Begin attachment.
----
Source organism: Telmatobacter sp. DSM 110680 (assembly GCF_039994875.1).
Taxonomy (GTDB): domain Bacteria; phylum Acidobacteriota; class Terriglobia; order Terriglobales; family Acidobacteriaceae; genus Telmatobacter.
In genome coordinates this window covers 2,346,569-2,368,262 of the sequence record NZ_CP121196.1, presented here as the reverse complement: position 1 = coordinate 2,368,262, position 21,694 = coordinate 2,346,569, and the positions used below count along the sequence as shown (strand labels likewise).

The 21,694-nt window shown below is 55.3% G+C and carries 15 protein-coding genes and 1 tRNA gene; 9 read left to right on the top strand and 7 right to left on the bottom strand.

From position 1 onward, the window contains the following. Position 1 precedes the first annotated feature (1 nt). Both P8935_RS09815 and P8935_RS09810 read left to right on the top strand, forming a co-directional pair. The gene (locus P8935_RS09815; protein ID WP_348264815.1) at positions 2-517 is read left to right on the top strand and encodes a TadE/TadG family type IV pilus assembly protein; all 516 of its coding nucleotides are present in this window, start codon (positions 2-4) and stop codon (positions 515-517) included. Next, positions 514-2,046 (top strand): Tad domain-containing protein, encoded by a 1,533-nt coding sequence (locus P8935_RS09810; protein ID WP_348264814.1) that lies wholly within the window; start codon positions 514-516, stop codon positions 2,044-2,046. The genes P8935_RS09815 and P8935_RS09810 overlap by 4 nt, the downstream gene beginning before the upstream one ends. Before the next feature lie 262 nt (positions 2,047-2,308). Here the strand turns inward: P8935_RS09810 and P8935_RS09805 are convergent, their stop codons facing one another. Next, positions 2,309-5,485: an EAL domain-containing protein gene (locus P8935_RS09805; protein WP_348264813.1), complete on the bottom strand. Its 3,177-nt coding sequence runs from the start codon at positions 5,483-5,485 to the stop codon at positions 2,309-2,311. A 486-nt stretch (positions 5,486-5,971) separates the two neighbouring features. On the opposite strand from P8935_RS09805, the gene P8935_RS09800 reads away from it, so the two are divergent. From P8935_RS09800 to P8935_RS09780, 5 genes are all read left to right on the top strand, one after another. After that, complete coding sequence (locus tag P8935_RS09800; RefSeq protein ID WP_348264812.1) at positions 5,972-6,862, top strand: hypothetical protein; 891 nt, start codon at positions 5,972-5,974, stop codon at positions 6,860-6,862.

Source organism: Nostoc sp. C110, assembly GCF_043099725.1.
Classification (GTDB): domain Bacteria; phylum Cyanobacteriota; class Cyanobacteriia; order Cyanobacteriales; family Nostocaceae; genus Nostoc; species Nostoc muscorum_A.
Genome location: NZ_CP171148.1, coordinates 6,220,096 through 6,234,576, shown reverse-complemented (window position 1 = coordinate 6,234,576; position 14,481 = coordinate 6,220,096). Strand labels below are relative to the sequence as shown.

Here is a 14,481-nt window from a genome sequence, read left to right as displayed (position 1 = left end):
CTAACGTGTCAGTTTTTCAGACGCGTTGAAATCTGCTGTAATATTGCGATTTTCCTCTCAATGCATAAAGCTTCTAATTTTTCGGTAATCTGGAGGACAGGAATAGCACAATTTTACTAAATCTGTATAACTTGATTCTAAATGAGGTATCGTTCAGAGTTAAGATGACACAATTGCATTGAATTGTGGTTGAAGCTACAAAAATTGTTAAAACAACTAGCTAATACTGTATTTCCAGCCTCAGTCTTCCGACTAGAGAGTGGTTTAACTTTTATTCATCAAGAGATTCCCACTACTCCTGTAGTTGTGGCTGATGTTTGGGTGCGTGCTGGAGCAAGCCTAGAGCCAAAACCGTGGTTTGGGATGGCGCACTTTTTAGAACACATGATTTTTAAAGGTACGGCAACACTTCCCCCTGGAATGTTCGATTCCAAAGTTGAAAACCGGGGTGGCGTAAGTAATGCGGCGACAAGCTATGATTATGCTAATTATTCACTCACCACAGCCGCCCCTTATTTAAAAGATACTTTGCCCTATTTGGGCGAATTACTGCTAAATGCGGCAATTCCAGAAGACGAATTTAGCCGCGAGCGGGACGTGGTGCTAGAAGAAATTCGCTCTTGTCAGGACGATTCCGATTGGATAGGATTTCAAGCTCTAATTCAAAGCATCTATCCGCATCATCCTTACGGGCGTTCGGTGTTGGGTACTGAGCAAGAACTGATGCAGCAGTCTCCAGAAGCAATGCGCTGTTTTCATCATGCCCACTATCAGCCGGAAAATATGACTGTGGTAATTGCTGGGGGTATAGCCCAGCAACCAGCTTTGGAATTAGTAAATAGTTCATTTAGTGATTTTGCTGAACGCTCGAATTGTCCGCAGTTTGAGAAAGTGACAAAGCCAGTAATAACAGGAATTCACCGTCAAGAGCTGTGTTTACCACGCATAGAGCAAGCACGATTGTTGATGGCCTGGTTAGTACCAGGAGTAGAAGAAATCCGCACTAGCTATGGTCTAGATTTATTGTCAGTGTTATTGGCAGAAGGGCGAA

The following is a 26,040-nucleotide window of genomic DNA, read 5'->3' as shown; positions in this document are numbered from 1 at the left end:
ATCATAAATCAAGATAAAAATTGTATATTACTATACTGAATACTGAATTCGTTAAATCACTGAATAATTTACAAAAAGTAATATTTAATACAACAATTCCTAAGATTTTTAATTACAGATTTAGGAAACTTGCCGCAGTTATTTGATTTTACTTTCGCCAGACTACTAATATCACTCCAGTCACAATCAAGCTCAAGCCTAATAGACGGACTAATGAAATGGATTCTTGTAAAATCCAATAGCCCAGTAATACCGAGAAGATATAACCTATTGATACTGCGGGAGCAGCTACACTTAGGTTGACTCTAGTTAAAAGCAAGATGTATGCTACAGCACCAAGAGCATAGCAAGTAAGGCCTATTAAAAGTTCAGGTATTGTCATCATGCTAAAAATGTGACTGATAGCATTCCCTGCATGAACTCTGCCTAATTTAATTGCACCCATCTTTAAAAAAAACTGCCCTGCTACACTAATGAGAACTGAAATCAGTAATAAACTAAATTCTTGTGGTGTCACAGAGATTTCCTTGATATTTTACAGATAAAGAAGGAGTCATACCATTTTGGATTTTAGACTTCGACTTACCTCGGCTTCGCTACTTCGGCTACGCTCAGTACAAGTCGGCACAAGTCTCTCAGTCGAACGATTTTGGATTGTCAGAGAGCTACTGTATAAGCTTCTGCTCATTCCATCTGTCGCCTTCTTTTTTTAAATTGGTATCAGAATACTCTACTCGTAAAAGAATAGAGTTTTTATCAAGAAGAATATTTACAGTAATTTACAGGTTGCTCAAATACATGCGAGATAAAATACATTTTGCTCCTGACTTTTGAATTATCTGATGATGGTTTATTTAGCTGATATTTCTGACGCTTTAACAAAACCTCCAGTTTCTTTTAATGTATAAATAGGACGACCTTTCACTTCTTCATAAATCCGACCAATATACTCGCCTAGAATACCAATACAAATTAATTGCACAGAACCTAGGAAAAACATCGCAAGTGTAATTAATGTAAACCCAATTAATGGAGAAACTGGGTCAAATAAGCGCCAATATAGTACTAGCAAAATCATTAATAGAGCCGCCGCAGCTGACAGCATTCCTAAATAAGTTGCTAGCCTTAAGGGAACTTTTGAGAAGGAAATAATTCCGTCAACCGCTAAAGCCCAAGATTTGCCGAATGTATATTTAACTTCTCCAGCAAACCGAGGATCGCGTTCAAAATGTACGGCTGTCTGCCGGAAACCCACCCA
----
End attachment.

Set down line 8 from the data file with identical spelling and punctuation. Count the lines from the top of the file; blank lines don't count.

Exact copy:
Genome location: NZ_CP171148.1, coordinates 6,220,096 through 6,234,576, shown reverse-complemented (window position 1 = coordinate 6,234,576; position 14,481 = coordinate 6,220,096). Strand labels below are relative to the sequence as shown.